I agree with Brad start it early. Our team was a pee wee minor this year and yes it started out as kids wanting to hit but quickly turned into just a part of the game. By starting it early kids learn that it just another part of the game at 50lbs not 150lbs. As far as working on skills, teaching a kid its ok to keep pulling the puck between his legs is just another recipe for disaster. His first game when he sees a Canadian team at age 13 and gets his head knocked off by a 150lb defenseman he will wanna quite the game for sure. So many years with a false sense of security he won’t know how to handle his so called money moves being depleted and figured out so fast. As far as advanced body contact, these ref’s will not be able to call games consistantly. Also if you think coaches will take the time to teach checking in each practice you are dreaming. At $200 + for 50 min of ice there is no way that any coach will spend ADM required time in any practice. Why would you teach anything that you can’t use in a game.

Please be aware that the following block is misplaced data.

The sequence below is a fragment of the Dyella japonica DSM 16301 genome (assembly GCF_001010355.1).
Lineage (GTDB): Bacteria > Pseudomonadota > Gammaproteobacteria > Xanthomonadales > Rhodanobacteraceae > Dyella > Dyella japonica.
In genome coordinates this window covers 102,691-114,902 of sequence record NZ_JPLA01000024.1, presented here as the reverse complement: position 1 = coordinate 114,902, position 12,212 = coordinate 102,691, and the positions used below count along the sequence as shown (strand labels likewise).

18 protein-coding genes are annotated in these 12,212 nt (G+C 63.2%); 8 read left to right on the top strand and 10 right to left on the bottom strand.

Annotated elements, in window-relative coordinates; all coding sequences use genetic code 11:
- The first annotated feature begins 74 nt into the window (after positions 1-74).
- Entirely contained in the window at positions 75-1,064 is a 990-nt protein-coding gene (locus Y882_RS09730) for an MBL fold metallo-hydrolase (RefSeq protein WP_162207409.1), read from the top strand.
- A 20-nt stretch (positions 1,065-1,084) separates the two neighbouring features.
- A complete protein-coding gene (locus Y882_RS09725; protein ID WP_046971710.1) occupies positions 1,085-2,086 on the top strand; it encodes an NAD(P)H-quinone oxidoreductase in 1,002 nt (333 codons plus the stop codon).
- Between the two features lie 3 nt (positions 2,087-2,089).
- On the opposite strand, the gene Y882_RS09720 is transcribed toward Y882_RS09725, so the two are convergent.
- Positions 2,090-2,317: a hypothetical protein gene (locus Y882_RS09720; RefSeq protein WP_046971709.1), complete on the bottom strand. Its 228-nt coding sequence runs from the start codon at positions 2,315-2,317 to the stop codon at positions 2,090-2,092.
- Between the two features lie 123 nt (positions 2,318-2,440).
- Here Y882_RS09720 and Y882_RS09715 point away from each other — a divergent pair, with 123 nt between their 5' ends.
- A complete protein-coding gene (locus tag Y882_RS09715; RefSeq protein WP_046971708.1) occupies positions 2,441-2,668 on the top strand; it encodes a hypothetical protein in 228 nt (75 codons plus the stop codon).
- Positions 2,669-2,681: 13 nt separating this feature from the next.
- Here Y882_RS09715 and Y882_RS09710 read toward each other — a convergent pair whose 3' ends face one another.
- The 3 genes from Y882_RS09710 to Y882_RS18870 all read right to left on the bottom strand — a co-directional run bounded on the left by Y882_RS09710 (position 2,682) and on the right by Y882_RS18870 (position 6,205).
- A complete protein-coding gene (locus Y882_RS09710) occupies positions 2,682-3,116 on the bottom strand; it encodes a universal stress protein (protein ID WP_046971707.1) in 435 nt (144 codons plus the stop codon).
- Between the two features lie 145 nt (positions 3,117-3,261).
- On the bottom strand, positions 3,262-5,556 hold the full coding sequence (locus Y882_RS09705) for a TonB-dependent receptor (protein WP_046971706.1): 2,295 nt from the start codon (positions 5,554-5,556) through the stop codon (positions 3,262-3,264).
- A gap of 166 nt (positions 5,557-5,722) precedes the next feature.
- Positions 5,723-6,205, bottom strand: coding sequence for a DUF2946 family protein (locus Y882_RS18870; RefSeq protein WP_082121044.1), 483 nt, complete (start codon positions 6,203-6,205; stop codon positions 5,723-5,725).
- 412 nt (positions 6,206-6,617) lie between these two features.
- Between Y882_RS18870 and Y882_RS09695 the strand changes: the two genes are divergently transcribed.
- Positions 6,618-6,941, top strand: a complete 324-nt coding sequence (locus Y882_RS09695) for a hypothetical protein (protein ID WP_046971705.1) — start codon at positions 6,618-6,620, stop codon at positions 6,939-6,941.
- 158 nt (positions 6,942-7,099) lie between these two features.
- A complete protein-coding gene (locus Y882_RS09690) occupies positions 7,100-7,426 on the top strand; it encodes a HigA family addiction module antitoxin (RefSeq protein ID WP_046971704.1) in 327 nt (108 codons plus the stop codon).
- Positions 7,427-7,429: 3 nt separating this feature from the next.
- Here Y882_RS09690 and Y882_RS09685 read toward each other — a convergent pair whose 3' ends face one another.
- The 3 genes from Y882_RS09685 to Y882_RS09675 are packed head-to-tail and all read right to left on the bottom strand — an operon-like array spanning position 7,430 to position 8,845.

The formula that would satisfy both sides and give kids and parents a choice. Make travel hockey checking and house or house select non checking. If you have trouble skating or stick handling you wouldn’t be in travel, same should be for checking. All aspects should be fluent before entering travel levels. If kids are afraid then they have a place to go before they quit all together.
        Keep this game where it should be, how fast we forget how Canada easily beat USA in the World Juniors. Do you really think 2 years would have made USA beat Canada? Please!!! USA team was built on speed and skill but was squashed buy Team Canada finishing every check… Yes I said CHECK!